Don’t we all strive to add a sense of ourselves into the work we do? Don’t we all live to leave our own imprints on the world? If that’s the case, textures have your back. The use of textures not only allows us to personalise our designs but they also give us a medium to freely express ourselves in any way imaginable. Textures are a very powerful source in any form of design, as they add a whole lotta visual interest into your work. For example one can use certain textures to invoke emotion into the work at hand; it can be used to manipulate not only the eye of the viewer but the heart as well. Things that seem more ‘real’ tend to result in a more emotional response from the viewer, and in turn makes the artwork more memorable. Basically, it brings your work to life.

There are many ways to craft your own textures but I’m going to touch on two specifically:

  1.  Photographing your own textures and
  2. Hand-crafting them yourself.

The process of both are very simple; when photographing your textures all you need to do is find organic materials (for example stone, fibres, wood, metals, water), especially ones that interact with light differently. It‘s always best to look for subject material that has a strong difference between lights and darks. Once you have found yourself some textures, scan them into your computer and let your creativity go crazy. The same process goes for creating your own textures; except replace your camera with a multitude of pens and pencils. From thick to thin, smooth to rough, a large assortment of these will do. Let out the inner child in you and scribble all over the page. Scan them into your computer and turn them into their own brushes in Photoshop and poof! You got some pretty sweet hand-crafted textures to use in your work. Manufacturing your own textures come with many design benefits, for example: textures can be reused at any time in the future; you own the copyright to your own textures and lastly you never have to worry about pixilation in the images. I mean, you really can’t get more bad-ass than that.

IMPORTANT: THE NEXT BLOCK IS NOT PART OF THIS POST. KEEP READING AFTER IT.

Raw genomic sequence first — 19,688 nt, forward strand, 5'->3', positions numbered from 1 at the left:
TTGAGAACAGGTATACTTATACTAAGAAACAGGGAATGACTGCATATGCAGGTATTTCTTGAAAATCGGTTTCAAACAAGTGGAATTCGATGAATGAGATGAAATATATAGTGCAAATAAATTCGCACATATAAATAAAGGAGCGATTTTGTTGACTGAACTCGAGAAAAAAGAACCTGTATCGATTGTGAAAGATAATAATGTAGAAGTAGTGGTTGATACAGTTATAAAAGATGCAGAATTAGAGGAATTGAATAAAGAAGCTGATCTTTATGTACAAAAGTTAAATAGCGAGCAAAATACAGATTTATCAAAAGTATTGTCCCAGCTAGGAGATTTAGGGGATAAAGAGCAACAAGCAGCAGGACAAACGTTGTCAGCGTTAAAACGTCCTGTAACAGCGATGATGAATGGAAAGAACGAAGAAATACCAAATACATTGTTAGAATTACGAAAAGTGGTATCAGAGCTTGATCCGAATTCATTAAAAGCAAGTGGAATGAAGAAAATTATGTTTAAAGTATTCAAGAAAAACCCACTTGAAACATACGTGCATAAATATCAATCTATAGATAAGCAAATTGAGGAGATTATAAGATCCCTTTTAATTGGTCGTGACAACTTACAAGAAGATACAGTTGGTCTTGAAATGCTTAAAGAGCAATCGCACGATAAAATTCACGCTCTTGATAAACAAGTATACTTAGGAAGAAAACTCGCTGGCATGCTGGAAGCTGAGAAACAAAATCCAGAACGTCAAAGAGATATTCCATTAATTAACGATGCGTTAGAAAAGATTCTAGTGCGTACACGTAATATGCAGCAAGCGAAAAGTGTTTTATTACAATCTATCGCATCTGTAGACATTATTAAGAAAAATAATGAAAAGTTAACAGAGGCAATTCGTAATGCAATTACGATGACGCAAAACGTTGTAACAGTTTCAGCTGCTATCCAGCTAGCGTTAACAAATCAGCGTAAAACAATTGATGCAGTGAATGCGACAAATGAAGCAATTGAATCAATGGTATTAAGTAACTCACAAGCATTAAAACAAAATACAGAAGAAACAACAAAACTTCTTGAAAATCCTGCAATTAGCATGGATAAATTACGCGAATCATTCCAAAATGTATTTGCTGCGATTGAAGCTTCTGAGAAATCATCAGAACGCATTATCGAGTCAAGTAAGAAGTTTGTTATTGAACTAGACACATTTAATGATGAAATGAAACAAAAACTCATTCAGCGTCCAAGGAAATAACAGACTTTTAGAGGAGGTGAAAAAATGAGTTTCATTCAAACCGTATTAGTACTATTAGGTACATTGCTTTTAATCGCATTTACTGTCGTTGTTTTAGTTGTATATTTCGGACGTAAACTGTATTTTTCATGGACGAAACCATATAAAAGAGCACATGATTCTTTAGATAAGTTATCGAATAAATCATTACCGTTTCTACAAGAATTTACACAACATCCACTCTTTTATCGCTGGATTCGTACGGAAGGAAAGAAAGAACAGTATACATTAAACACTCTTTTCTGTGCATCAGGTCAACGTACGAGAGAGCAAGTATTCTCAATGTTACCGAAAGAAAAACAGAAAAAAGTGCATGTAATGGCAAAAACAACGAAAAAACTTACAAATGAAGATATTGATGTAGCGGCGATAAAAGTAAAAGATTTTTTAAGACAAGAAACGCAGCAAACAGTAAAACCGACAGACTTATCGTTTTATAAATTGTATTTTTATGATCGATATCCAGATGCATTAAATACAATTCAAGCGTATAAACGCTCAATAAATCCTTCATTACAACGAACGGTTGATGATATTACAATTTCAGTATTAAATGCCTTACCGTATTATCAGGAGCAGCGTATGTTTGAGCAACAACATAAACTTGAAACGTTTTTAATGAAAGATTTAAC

Here is an example of the process of using both the techniques mentioned above:



















Here is an example of the process of using both the techniques mentioned above:

I really do hope, for whoever is reading this post, that it has inspired you in some way or another to enjoy the use of textures in your work and the goodness it brings with it.


Written by Jo – graphic designer

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